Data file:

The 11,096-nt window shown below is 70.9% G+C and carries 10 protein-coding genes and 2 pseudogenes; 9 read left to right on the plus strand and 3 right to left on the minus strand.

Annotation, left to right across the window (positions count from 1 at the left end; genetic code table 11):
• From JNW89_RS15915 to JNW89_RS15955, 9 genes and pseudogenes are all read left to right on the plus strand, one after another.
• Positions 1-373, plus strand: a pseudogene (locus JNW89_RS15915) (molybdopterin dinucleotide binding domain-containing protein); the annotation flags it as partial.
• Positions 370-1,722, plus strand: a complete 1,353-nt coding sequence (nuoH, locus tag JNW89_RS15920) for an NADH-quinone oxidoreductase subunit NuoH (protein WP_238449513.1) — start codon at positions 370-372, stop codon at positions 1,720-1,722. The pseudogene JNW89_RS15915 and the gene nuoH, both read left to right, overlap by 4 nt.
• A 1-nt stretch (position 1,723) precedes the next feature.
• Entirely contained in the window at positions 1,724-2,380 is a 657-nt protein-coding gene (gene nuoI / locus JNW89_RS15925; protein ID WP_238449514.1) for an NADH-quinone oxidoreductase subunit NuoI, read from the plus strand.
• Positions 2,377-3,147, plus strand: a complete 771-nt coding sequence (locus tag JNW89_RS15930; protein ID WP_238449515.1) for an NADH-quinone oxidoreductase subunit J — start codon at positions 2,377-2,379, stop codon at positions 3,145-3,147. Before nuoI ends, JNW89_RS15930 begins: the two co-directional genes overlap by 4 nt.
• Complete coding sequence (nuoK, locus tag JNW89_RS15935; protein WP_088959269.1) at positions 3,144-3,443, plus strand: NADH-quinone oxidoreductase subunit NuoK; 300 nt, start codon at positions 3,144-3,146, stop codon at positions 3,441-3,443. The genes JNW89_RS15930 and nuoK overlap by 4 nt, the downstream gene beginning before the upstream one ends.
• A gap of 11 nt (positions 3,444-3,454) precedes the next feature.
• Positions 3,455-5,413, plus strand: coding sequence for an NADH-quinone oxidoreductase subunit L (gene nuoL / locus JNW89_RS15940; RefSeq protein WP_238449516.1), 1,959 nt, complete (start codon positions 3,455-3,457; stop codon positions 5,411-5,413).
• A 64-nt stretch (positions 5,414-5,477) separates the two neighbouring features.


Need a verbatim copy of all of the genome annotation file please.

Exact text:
The 11,096-nt window shown below is 70.9% G+C and carries 10 protein-coding genes and 2 pseudogenes; 9 read left to right on the plus strand and 3 right to left on the minus strand.

Annotation, left to right across the window (positions count from 1 at the left end; genetic code table 11):
• From JNW89_RS15915 to JNW89_RS15955, 9 genes and pseudogenes are all read left to right on the plus strand, one after another.
• Positions 1-373, plus strand: a pseudogene (locus JNW89_RS15915) (molybdopterin dinucleotide binding domain-containing protein); the annotation flags it as partial.
• Positions 370-1,722, plus strand: a complete 1,353-nt coding sequence (nuoH, locus tag JNW89_RS15920) for an NADH-quinone oxidoreductase subunit NuoH (protein WP_238449513.1) — start codon at positions 370-372, stop codon at positions 1,720-1,722. The pseudogene JNW89_RS15915 and the gene nuoH, both read left to right, overlap by 4 nt.
• A 1-nt stretch (position 1,723) precedes the next feature.
• Entirely contained in the window at positions 1,724-2,380 is a 657-nt protein-coding gene (gene nuoI / locus JNW89_RS15925; protein ID WP_238449514.1) for an NADH-quinone oxidoreductase subunit NuoI, read from the plus strand.
• Positions 2,377-3,147, plus strand: a complete 771-nt coding sequence (locus tag JNW89_RS15930; protein ID WP_238449515.1) for an NADH-quinone oxidoreductase subunit J — start codon at positions 2,377-2,379, stop codon at positions 3,145-3,147. Before nuoI ends, JNW89_RS15930 begins: the two co-directional genes overlap by 4 nt.
• Complete coding sequence (nuoK, locus tag JNW89_RS15935; protein WP_088959269.1) at positions 3,144-3,443, plus strand: NADH-quinone oxidoreductase subunit NuoK; 300 nt, start codon at positions 3,144-3,146, stop codon at positions 3,441-3,443. The genes JNW89_RS15930 and nuoK overlap by 4 nt, the downstream gene beginning before the upstream one ends.
• A gap of 11 nt (positions 3,444-3,454) precedes the next feature.
• Positions 3,455-5,413, plus strand: coding sequence for an NADH-quinone oxidoreductase subunit L (gene nuoL / locus JNW89_RS15940; RefSeq protein WP_238449516.1), 1,959 nt, complete (start codon positions 3,455-3,457; stop codon positions 5,411-5,413).
• A 64-nt stretch (positions 5,414-5,477) separates the two neighbouring features.